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Spirit & Heritage In Song – ‘Listen To The Mockingbird’ – 1855

 

Spirit & Heritage In Song is a series highlighting Traditional American Music.

In the last half century many of these traditional songs have been forgotten in a flood of contemporary music and international cultural influences. Yet these songs, ballads, melodies and hymns reflect the events, cultural backgrounds, aspirations, land and faith that make up the soul of the American People far more than the strains of moderne music that have washed upon the nation’s shores. This series is offered as a reminder of the Spirit of America as given voice in song.


 
 

” I’m dreaming now of Hally, sweet Hally, sweet Hally;
I’m dreaming now of Hally,
For the thought of her is one that never dies ”

 
 


Listen To The Mockingbird

Listen to the Mocking Bird” (1855) is an American folk song of the mid-19th century. Its lyrics were composed by Septimus Winner under the pseudonym “Alice Hawthorne”, and its music was by Richard Milburn.

It relates the story of a singer dreaming of his sweetheart, now dead and buried, and a mockingbird, whose song the couple once enjoyed, now singing over her grave. Yet the melody is moderately lively.

“Listen to the Mocking Bird” was one of the most popular ballads of the era and sold more than twenty million copies of sheet music. It was popular during the American Civil War and was used as marching music. Abraham Lincoln was especially fond of it, saying, “It is as sincere as the laughter of a little girl at play.”

The song’s melody was reprised by Louis Prima & Keely Smith for their 1956 version of the song, with new lyrics, entitled “Nothing’s Too Good For My Baby”. Its verse was the instrumental introduction to a number of the early short films by The Three Stooges, rendered in a comical manner with birds chirping in the background. The first Stooges short to employ this theme was 1935’s Pardon My Scotch; in later shorts the song was replaced with “Three Blind Mice”.

“Listen to the Mocking Bird” was parodied in the television series, The Flintstones, as a swinging jazz tune called “Listen to the Rocking Bird”.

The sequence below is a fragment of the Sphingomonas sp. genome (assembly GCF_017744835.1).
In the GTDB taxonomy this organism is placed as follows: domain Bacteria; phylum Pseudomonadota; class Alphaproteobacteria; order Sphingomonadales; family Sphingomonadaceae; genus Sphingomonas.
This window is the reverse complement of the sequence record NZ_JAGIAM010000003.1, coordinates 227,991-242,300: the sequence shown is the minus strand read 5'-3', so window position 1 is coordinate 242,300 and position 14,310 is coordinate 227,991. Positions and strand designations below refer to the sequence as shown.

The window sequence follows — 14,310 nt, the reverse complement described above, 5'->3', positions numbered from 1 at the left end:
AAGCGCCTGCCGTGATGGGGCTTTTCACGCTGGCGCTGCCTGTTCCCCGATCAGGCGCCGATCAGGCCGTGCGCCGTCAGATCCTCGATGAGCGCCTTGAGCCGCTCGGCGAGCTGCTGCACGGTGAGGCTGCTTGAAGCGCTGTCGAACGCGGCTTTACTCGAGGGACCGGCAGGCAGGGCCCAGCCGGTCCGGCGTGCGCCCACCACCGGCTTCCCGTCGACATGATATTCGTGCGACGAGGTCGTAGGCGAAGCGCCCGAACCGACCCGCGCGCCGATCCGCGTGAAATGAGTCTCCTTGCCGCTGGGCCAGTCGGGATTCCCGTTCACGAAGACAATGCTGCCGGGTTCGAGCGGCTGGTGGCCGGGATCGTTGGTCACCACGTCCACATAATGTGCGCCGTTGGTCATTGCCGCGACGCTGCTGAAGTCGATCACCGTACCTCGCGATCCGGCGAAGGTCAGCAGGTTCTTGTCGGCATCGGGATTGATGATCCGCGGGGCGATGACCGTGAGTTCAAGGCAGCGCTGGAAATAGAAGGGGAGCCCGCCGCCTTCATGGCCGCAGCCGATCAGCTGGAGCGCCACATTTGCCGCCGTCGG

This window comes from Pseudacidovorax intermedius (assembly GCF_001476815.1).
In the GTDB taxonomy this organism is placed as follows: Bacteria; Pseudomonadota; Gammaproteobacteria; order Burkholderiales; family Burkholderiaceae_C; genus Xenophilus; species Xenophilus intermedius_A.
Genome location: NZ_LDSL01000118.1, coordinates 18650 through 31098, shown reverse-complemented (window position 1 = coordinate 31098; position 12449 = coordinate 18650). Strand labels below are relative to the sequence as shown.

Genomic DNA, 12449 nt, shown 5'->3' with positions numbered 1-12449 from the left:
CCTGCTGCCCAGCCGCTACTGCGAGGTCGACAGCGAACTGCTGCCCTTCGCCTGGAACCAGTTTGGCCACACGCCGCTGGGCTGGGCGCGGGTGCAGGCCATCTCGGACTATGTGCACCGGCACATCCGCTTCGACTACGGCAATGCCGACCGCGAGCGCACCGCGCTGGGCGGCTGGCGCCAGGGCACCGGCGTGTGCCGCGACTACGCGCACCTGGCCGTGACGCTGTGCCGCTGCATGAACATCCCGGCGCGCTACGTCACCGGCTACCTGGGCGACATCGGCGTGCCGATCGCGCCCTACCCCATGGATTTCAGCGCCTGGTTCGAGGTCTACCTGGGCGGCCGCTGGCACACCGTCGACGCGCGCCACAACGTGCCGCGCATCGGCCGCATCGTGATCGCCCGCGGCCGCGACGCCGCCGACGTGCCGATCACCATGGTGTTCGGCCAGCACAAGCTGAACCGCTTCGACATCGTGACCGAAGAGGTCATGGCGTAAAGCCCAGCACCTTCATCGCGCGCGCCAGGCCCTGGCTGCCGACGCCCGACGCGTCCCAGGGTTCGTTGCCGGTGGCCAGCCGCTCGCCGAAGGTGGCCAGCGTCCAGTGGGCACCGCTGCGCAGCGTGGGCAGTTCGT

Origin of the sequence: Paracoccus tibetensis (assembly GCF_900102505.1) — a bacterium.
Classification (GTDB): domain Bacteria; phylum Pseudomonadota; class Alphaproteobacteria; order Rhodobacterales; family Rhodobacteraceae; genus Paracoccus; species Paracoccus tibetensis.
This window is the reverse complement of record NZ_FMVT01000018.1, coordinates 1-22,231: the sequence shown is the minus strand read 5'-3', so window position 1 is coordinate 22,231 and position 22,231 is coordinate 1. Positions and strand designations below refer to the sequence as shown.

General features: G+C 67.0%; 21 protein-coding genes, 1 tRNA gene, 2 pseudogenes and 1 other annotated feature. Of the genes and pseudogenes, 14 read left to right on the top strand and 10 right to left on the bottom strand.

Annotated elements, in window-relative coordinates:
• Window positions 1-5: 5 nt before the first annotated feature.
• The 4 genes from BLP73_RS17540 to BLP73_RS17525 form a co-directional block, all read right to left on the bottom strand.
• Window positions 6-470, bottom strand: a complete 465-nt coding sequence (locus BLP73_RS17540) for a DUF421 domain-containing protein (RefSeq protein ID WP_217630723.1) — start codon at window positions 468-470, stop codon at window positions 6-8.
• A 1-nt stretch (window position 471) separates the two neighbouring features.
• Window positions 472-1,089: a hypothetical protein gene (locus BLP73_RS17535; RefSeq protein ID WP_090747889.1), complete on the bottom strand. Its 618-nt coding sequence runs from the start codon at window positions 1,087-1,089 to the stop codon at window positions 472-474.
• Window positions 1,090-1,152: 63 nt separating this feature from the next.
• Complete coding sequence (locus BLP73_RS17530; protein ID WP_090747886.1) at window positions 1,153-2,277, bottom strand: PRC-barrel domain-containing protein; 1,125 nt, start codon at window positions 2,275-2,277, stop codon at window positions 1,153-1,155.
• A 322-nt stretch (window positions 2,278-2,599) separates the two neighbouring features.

In the movie The Alamo (2004), Davy Crockett plays “Listen to the Mocking Bird” on his fiddle to a crowd, although the song was not composed until 1855, 19 years after the Battle of the Alamo where Crockett died.

Source – Wikipedia

 

Lyrics below

 

Various renditions:

Ladies & Love Songs of the Civil War-Tom Roush

 

By Johnny Jake

 

Wayne Shrubsall and Accompaniment

 


See other songs of the American Spirit in History and at Music

 

Lyrics

I’m dreaming now of Hally,
\sweet Hally, sweet Hally;
I’m dreaming now of Hally,
For the thought of her is one that never dies:
She’s sleeping in the valley,
the valley, the valley;
She’s sleeping in the valley,
And the mocking bird singing where she lies.

Chorus:
Listen to the mocking bird,
listen to the mocking bird,
The mocking bird still singing o’er her grave;
Listen to the mocking bird,
listen to the mocking bird,
Still singing where the weeping willows wave.

Additional Verses:
Ah! well I yet remember, remember, remember,
Ah! well I yet remember,
When we gather’d in the cotton side by side;
’Twas in the mild September, September, September,
’Twas in the mild September,
And the mocking bird was singing far and wide.

When the charms of spring awaken, awaken, awaken:
When the charms of spring awaken,
And the mocking bird is singing on the bough.
I feel like one forsaken, forsaken, forsaken.
I feel like one so forsaken,
Since my Hally is no longer with me now.

Chorus:

 


America remember and honor your history – it will give direction,
purpose and security to your future.

 

Plow & Hearth

 

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